Is the classic Christmas hit song a thing of the past?

One festive tradition is that of the Christmas hit song.

It’s a time of year – maybe the only time of the year – when tracks by the likes of Wham!, Slade, Wizzard and Shakin’ Stevens are played over the airwaves.

Whether hearing them on the radio at home or work, or when we’re out shopping on the high street, such famous festive tunes have become as big a part of the traditions in the run up to Christmas that we’d be lost without them.

They’re true classics, but each year I wonder whether there will ever be a new addition to the collection.

It’s 23 years since Chris Rea was Driving home for Christmas, which was also the year in which Cliff Richard was enjoying success with Mistletoe and Wine. The Pogues’ Fairytale of New York has been with us even longer, having been recorded in 1987.

Since then, it’s doubtful that anything other than Mariah Carey’s All I Want for Christmas is You has made a lasting and worthy contribution to the array of Christmas hits that we all enjoy with, and even that was 17 years ago.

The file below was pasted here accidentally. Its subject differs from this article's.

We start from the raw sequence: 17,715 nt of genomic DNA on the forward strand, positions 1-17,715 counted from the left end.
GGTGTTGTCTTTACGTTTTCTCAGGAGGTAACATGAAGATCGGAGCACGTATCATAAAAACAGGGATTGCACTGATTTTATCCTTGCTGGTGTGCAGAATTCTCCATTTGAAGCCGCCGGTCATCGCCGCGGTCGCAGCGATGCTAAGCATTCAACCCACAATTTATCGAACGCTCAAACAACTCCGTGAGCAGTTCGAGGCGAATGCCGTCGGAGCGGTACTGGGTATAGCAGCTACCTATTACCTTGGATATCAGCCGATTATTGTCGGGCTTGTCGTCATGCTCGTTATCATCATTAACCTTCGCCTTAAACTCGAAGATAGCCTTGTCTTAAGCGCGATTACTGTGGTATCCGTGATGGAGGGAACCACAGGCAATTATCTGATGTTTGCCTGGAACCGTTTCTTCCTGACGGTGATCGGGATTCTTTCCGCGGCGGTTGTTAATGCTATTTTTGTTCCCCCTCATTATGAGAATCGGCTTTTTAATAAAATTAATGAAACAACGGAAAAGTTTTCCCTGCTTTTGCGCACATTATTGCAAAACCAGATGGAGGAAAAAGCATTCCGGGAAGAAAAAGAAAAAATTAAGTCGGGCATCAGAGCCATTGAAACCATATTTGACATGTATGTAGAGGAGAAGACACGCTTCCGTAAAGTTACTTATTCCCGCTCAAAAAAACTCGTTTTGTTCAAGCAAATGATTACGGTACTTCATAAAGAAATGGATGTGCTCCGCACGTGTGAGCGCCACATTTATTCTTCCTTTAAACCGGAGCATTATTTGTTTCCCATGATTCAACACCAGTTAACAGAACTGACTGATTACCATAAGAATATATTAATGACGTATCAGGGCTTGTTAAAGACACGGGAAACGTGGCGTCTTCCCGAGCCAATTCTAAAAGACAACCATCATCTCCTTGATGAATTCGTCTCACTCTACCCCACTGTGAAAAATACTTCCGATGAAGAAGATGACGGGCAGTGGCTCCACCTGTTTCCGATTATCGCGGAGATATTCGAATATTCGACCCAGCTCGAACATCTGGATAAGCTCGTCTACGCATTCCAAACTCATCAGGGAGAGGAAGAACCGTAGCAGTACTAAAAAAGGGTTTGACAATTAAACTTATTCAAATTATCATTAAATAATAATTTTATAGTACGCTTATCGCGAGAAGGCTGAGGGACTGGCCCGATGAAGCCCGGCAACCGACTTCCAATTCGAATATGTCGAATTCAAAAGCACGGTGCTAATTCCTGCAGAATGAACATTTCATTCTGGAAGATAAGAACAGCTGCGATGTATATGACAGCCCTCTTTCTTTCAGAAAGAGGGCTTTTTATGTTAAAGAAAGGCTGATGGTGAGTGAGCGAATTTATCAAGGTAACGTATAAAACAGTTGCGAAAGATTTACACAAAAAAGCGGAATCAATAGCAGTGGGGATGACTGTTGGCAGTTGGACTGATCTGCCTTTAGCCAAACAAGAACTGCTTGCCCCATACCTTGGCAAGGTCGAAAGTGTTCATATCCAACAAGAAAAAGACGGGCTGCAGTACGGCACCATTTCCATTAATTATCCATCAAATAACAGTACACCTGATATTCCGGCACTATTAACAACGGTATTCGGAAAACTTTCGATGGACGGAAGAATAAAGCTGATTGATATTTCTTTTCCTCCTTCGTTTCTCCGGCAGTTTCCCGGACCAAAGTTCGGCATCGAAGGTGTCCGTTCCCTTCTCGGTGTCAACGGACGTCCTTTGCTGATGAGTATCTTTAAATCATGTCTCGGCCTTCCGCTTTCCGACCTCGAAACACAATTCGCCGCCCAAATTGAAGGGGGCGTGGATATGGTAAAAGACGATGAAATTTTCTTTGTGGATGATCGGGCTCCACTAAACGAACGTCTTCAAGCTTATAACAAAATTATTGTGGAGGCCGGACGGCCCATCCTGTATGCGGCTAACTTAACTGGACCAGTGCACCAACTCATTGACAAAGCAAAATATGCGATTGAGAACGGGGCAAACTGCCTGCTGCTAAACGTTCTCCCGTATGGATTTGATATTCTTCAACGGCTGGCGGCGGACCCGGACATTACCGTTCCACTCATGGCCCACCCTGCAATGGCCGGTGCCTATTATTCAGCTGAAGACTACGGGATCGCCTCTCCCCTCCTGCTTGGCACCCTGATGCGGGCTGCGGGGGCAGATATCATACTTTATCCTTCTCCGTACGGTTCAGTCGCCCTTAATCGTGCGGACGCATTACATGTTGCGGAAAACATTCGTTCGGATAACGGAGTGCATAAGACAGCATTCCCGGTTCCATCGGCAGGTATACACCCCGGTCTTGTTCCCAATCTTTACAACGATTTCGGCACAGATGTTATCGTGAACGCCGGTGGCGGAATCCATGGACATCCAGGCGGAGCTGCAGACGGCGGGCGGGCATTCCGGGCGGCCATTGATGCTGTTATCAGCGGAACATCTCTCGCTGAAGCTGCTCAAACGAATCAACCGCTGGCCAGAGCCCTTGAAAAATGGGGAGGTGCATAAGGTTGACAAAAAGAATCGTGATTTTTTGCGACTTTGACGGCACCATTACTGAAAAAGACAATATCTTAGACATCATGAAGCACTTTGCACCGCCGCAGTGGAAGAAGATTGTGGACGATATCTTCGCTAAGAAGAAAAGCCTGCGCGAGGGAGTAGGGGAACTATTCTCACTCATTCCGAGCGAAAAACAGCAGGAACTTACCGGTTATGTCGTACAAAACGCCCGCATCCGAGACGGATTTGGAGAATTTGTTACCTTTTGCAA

There have been a few failed attempts over the years, and many covers recorded by newer stars in that time, but nothing has truly stuck with us, nor seems likely to.

The way in which the modern music industry works has surely been a factor, with most “success” coming from a reality talent show win which aims to provide instant fame and fortune.

Modern number ones are seldom the product of a great record, but of a Facebook campaign or a TV talent show combined with mass media exposure, and within a week or two, the track is already forgotten about by most.

In 2010, 34 different songs reached top spot. That compares with just 14 in 1984, some of which are still widely heard today.

In today’s over-saturated music world, even if an original Christmas hit song was recorded and had the potential to cement a place amongst the classics of years gone by, the chances are that it wouldn’t get the exposure necessary to remain in people’s minds long enough to see in the New Year, let alone still be getting played on the radio twenty years later.

So while the wait goes on for a modern Christmas classic, we’ll have to be content with singing along to Frank Sinatra, Bing Crosby and co. Considering most of the artists dominating popular music today, perhaps that isn’t such a bad thing after all.

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